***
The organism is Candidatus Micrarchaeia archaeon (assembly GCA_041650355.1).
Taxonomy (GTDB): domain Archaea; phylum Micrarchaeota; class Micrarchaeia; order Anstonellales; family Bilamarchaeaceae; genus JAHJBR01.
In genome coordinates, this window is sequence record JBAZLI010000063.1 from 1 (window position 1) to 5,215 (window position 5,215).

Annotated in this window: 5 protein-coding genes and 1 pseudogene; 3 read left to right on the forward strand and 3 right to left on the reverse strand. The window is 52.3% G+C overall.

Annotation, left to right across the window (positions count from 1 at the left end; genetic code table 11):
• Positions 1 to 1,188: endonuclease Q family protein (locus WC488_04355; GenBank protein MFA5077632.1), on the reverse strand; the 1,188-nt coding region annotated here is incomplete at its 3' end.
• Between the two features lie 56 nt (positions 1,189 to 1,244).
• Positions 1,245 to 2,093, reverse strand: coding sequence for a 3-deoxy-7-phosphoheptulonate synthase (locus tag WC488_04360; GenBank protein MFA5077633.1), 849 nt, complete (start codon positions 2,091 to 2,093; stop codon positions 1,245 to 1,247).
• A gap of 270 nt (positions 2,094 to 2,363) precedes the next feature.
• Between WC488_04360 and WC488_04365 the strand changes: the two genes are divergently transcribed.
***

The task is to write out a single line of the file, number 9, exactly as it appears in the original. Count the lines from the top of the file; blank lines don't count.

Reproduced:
• A gap of 270 nt (positions 2,094 to 2,363) precedes the next feature.